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  • Srishti

Women in International Trade as Catalysts for EU-India Relations

Updated: Mar 27

EU India Women in International Trade EICBI Women

Economic development is mostly fueled by international trade and commerce, since exporting businesses generate more revenue, pay more wages, and expand more quickly than non-exporting businesses. As a result, it has gradually contributed significantly to the advancement of gender equality on a worldwide scale. Trade may serve as a greater catalyst for countries to increase women's involvement in their expanding economies, the more connected a nation is on the global stage.


Women's roles in international trade have received a lot of attention lately, which is indicative of the rising understanding of their capacity to spur economic growth and advance sustainable development. Trade has become a vital component of diplomatic ties between countries in an increasingly integrated global economy. Leveraging the potential of women in international trade offers a special chance to improve bilateral relations while advancing gender equality and sustainable development, as the European Union (EU) and India want to expand their economic links.

EU India Women in International Trade EICBI Women

India and the EU have a long-standing economic partnership that is marked by investment and trade flows, joint research and innovation, and strategic discussions on a range of policy concerns. Nonetheless, there exists a significant unexplored capacity to enhance bilateral trade and investment relations. With a GDP of over €25 trillion and a combined population of over 1.8 billion, the EU and India are substantial marketplaces for each other's products, services, and innovations. Because of their involvement in global trade, women are essential to advancing equitable development and accelerating economic progress. However, obstacles, including restricted financial resources, a lack of trade-related skills, and a lack of market prospects frequently impede women professionals and entrepreneurs, making it difficult for them to fully realise the promise of international trade.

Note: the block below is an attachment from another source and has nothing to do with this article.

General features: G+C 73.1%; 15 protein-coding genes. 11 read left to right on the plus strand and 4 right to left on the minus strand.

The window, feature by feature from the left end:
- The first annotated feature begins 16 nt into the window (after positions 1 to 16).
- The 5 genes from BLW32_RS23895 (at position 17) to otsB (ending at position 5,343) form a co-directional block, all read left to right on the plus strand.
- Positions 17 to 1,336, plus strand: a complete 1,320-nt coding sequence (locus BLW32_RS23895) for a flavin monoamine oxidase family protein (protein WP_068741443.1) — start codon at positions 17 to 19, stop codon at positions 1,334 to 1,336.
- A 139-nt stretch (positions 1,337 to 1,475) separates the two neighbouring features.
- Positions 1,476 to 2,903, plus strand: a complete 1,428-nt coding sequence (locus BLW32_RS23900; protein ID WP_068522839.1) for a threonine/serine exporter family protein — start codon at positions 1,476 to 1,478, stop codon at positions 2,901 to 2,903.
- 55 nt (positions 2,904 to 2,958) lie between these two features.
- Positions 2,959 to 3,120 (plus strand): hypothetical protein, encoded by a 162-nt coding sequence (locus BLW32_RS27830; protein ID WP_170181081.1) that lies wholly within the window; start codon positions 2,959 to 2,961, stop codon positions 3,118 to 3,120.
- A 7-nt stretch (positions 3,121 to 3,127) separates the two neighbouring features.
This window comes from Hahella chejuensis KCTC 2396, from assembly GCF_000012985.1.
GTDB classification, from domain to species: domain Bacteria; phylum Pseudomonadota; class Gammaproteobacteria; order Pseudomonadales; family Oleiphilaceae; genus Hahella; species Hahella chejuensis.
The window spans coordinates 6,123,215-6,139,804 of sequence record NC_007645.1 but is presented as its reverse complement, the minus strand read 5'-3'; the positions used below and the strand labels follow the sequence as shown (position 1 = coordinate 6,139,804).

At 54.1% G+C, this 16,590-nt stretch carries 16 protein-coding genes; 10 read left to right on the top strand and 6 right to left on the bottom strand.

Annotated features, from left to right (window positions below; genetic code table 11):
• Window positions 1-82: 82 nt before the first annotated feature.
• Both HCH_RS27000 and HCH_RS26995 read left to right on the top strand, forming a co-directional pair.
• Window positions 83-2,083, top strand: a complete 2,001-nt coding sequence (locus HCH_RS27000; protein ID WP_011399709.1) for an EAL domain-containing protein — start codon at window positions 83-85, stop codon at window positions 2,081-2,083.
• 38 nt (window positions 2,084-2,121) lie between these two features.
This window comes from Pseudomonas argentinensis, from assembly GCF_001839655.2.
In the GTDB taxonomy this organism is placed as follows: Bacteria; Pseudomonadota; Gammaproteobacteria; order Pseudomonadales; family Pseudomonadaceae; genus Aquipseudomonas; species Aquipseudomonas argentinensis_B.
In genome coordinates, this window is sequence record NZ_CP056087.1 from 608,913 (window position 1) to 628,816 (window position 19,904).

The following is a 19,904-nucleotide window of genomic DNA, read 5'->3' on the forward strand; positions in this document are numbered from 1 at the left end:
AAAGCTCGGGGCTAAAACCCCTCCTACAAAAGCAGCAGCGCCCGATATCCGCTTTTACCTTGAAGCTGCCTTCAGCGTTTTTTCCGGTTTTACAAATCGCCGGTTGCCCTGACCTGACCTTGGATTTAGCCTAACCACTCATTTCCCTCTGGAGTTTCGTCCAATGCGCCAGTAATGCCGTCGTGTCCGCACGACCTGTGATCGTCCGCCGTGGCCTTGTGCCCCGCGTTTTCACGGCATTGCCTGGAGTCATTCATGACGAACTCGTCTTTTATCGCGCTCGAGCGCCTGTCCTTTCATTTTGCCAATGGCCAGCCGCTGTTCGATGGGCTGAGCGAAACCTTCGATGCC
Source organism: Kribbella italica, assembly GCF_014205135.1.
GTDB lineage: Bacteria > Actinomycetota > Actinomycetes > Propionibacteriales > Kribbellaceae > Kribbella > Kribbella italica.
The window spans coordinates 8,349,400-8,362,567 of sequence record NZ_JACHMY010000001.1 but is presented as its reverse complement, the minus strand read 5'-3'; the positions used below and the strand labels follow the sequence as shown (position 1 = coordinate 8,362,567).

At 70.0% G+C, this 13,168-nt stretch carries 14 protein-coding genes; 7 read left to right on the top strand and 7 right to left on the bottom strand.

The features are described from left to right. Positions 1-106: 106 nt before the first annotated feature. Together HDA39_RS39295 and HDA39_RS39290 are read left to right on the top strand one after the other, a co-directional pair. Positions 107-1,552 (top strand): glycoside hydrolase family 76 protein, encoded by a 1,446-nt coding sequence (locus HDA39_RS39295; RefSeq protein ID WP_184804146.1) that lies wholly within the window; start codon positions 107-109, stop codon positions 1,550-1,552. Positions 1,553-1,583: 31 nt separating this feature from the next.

Women-owned companies make major contributions to innovation, job creation, and export revenue in both the EU and India. According to the Sixth Economic Census released by the Ministry of Statistics and Programme Implementation, women constitute around 14% of the total entrepreneurship i.e. 8.05 million out of the total 58.5 million entrepreneurs. According to the Mastercard Index of Women Entrepreneurs, India ranked at number 57 out of 65 nations. In 2022, the EU employment rate for men stood at 80.0 %, while it was at 69.3 % for women, resulting in a gender employment gap of 10.7 percentage points. Giving women the tools they need to become fully engaged in international trade is crucial for fostering stronger economic connections between the EU and India. Targeted programmes that give women access to capital, trade-related training and capacity-building opportunities, networking opportunities, and mentorship assistance can help achieve this. Both the EU and India can access new sources of innovation, competitiveness, and sustainable growth by making investments in women's economic empowerment.